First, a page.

Even then, he didn't even know that what he was writing was
part of his mythology. After all it's by his admission that Elrond was only in the Hobbit because he ran out of names and other references to the Silmarillion [for example the swords] were to "give the illusion of depth". And I'm evaluating the novel as a narrative on it's own, not a vignette from a universe. I'm not debating structure as a the creative element of "creating a world" but the structure of writing a plot.
But to go on more specifics
ntertwining those two stories would have produced a confusing jumpiness in the narrative forcing the reader to repeatedly and rapidly switch gears between two totally separate storylines
There are a plethora of novels and literature that have succeeded in intertwining plots and avoiding confusion, many of them sharing an "amazing web of interconnectivity". Considering this is the epitome of this in your estimation, there would have been little difficulty linking the "totally seperate storylines". The pressures of a different medium and commercial realities forced the film interpretation to present the stories intertwined [I'm sure even the most zealous of fans would have been disconcerted if they hadn't] and with no difficulty. There shouldn't be because the practice of telling parallel plots has been used for hundreds of years, and anyone who has been exposed to fiction in that time should have little difficulty following it.
As far as an accurate estimation of intent can go, to look at his own writings and the drafts relating to that part of the novel [as published by his son in volume 7 or so of the Histories of Middle Earth] it seems quite clear that he would pursue one narrative sheerly because he had no idea where to take the other.
But there is no need to claim genius of purpose here, because the point I'm making is the success, evident as it is, is made in spite of the lack of orthodox narrative structure. No defence of the works is necessary, because the evaluation is not necessarily judgemental.
When you do know what has already happened.
I must stress that we are talking about two different things here. I am evaluating LOTR as a narrative, and not as a window into the greater mythology of Arda. When I say he had no idea of what would happen, I speak about the plot of LOTR, and important events as being important events in LOTR. I am judging a narrative and not a vignette. If we were to judge the purpose of the author, he set out to write a narrative, not to extend on his mythology. Which explains why and early plot involved Bilbo visiting Britain.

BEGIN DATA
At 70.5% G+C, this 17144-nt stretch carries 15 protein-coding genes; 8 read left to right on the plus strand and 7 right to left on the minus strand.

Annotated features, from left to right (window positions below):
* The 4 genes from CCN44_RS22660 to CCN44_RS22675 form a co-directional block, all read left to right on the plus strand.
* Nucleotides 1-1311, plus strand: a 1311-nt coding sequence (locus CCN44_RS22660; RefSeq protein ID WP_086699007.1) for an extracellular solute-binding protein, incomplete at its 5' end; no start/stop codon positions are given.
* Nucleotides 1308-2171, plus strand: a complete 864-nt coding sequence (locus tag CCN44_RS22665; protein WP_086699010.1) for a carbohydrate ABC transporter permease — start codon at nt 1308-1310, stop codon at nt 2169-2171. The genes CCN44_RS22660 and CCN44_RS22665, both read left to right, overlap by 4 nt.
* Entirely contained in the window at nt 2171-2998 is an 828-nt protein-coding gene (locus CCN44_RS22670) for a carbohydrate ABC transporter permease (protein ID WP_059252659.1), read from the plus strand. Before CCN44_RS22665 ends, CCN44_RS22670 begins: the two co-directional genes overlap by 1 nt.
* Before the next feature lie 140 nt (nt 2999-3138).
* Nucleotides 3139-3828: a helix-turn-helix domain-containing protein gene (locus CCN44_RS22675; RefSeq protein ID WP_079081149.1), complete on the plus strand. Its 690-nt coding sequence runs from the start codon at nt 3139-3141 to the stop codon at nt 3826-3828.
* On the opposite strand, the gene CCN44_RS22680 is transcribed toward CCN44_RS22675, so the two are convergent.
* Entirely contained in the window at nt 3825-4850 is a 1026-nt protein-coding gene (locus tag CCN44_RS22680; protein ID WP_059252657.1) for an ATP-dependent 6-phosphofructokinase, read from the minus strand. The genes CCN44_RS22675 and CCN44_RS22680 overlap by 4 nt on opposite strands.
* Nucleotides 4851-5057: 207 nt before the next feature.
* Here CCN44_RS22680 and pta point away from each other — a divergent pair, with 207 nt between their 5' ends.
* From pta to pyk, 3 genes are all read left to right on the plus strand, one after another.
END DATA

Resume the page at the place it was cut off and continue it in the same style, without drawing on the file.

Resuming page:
The following quote might illustrate the amount of knowledge that he actually had towards the plot that was being laid out as he wrote it. (it's scanned, so parts are a tad 1337)
1 met a lot of things on the way that astonished me. Tom Bombadil 1 knew already; but 1 had never been to Bree. Strider sitting in the corner at the inn was a shock, and I had no more idea who he was than had Frodo. The Mines of Moria had been a mere name; and of Lothl6rien no word had reached my mortal cars till 1 came there. Far away 1 knew there were the Horse- lords on the confines of an ancient Kingdom of Men, but Fangorn Forest was an unforeseen adventure. 1 had never heard of the House of Eorl nor of the Stewards of Gondor. Most disquieting of all, Saruman had never been revealed to me, and 1 was as mystified as Frodo at Gandaif's failure to appear on September z2. J. R. R. Tolkien, in a letter to W. H. Auden, 7 June i955
Which brings us back to The Old Forest as well, because that was one thing that was intended from the start, and was derived from earlier work [i.e the Poem "The Adventures of Tom Bombadil"], but that had no relevance to the mythology. The events there still hold no bearing on the greater plot. I vaguely understand you claim about revealing a facet of the ring, but what facet is revealed has no integral place in the plot and even then the immense amount of space given to the sequence, especially when compared to later sections can hardly be justified under How To Write.
And even then I feel the sequence with Bombadil and the ring is about the nature of the former, not the latter.
You'll also have to excuse the fact I haven't read any of this since before High School, so I'm working from memory.
But more importantly, we're evaluating seperate things. I'm not judging the work harshly in the light of it's lack of structure, I merely see it as a curiosity, and as Yak says, it carries it's own charm as a result of the extraordinarily unorthodox way with which it is written.